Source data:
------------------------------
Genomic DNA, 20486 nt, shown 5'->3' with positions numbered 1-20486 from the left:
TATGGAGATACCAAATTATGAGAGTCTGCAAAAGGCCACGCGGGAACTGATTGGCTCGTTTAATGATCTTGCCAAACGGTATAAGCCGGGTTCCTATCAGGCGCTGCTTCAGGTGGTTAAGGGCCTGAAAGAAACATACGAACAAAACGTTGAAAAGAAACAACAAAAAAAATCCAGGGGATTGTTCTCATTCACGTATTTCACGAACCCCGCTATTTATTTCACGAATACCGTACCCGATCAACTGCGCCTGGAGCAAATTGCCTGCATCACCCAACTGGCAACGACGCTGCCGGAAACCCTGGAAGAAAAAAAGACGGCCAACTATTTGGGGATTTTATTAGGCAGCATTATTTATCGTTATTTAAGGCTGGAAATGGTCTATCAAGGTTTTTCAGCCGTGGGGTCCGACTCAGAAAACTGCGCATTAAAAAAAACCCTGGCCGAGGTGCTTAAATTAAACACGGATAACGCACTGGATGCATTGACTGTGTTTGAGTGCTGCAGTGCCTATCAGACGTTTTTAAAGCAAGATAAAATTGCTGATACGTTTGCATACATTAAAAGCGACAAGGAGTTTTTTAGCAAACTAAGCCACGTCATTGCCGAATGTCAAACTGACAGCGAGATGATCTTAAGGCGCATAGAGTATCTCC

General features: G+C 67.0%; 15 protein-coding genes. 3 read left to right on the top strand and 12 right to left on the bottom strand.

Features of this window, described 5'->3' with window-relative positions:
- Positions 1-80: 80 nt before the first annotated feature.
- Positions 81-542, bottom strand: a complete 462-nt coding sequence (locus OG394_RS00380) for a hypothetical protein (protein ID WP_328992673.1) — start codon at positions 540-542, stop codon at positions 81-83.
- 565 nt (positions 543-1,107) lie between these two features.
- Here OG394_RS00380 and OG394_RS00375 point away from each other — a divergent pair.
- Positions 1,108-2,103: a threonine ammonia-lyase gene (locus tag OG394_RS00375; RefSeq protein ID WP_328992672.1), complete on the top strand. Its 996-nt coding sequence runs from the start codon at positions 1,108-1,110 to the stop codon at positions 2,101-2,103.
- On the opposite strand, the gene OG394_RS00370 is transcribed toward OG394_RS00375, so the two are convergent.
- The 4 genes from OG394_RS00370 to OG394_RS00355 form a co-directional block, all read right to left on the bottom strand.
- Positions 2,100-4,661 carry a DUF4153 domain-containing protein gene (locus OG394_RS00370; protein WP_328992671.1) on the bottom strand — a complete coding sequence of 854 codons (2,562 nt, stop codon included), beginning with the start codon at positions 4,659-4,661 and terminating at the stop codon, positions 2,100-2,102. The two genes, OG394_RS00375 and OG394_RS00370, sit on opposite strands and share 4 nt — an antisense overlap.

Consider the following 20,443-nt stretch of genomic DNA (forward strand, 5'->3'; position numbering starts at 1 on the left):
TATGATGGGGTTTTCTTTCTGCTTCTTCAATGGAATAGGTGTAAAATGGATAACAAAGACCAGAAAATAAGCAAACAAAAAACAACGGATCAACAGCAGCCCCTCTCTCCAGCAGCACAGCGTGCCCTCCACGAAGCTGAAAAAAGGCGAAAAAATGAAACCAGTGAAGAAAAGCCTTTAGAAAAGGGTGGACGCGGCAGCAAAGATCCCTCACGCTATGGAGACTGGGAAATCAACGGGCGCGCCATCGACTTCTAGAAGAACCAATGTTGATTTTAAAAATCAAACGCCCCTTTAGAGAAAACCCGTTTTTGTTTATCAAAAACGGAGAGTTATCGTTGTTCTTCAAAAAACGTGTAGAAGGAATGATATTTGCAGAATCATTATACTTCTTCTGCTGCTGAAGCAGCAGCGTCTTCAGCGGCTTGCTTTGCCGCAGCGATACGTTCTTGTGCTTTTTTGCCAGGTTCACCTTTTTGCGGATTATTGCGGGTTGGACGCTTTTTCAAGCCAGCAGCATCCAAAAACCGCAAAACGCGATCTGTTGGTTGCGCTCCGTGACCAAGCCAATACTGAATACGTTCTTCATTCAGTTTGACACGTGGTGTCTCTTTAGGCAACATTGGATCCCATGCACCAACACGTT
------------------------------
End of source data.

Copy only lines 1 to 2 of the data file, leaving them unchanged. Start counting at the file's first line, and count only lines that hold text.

Genomic DNA, 20486 nt, shown 5'->3' with positions numbered 1-20486 from the left:
TATGGAGATACCAAATTATGAGAGTCTGCAAAAGGCCACGCGGGAACTGATTGGCTCGTTTAATGATCTTGCCAAACGGTATAAGCCGGGTTCCTATCAGGCGCTGCTTCAGGTGGTTAAGGGCCTGAAAGAAACATACGAACAAAACGTTGAAAAGAAACAACAAAAAAAATCCAGGGGATTGTTCTCATTCACGTATTTCACGAACCCCGCTATTTATTTCACGAATACCGTACCCGATCAACTGCGCCTGGAGCAAATTGCCTGCATCACCCAACTGGCAACGACGCTGCCGGAAACCCTGGAAGAAAAAAAGACGGCCAACTATTTGGGGATTTTATTAGGCAGCATTATTTATCGTTATTTAAGGCTGGAAATGGTCTATCAAGGTTTTTCAGCCGTGGGGTCCGACTCAGAAAACTGCGCATTAAAAAAAACCCTGGCCGAGGTGCTTAAATTAAACACGGATAACGCACTGGATGCATTGACTGTGTTTGAGTGCTGCAGTGCCTATCAGACGTTTTTAAAGCAAGATAAAATTGCTGATACGTTTGCATACATTAAAAGCGACAAGGAGTTTTTTAGCAAACTAAGCCACGTCATTGCCGAATGTCAAACTGACAGCGAGATGATCTTAAGGCGCATAGAGTATCTCC